Size: 19,420 sq. ft. (27 ft. ceilings in dining room)
Leed: Tracking Platinum Certification
Text description provided by the architects. The new Chicago Flagship celebrates the pure simplicity and enduring authenticity of McDonald’s, welcoming both residents and visitors to a playful and informal gathering place in the heart of the city. The site is a full city block, just steps off Michigan Avenue, occupied since 1985 by the iconic “Rock ‘n Roll” McDonalds that emphasized drive-through services. The new design re-balances car-pedestrian traffic creating a city oasis where people can eat, drink and meet. Green space is expanded over 400%, producing a new park-like amenity for a dense area of the city.
A generous solar pergola visually unites the restaurant into a single volume. Beneath this “big roof”, indoor dining areas, contained in a pure glass box, are seamlessly connected to outdoor spaces. The new kitchen reuses the footprint and structure of the previous store and comprises a second concrete clad box. The dining room features a garden planted with ferns and white birch trees floating above a digital ordering “street”. From this vantage point, guests can experience the landscape beyond and above.
Over shared tables with wireless charging and outlets, “tapestries” of living plants improve indoor air quality and provide a backdrop of green gradients. What might surprise many can be found on the adjacent kitchen roof: a row of harvestable apple trees can be seen through a clerestory window, telling a story about the future of urban farming and the utilization of often underused space.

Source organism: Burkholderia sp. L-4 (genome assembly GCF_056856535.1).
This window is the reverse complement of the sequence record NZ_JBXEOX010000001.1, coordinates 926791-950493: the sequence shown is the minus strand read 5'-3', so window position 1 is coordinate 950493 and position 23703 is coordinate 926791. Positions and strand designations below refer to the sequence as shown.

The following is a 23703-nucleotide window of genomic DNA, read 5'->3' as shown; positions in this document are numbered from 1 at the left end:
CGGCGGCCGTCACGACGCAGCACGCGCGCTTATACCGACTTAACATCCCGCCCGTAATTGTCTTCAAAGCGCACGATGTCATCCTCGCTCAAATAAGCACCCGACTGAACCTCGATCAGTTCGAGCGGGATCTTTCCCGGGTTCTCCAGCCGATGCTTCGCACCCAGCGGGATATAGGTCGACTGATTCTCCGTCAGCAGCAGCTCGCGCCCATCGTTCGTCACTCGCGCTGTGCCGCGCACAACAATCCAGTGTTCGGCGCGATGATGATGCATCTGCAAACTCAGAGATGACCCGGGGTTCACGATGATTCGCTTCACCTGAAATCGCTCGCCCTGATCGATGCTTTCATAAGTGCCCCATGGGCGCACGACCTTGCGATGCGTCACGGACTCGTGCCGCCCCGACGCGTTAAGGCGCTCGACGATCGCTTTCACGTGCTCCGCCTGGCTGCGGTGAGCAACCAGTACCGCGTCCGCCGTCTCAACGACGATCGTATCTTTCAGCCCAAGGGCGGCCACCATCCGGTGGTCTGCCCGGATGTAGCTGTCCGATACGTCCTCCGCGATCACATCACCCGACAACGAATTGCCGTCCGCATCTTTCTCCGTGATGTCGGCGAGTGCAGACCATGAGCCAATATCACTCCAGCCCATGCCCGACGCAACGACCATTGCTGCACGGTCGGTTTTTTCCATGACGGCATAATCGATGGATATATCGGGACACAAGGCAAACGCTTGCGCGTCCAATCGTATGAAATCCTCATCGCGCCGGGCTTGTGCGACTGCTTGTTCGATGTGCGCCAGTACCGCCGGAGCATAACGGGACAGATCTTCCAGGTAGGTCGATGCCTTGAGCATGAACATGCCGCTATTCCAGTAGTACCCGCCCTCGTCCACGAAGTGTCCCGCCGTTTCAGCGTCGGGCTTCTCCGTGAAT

McDonald’s corporate commitment to sustainability is at the core of the new restaurant design. The structural system, Cross Laminated Timber (CLT), will be the first commercial use in Chicago and has a lighter environmental footprint than concrete and steel. The solar pergola will capture the sun’s energy, supplying part of the buildings consumption needs. Throughout the site, permeable paving is used to reduce stormwater runoff and the heat island effect. The building is designed to achieve LEED Platinum performance.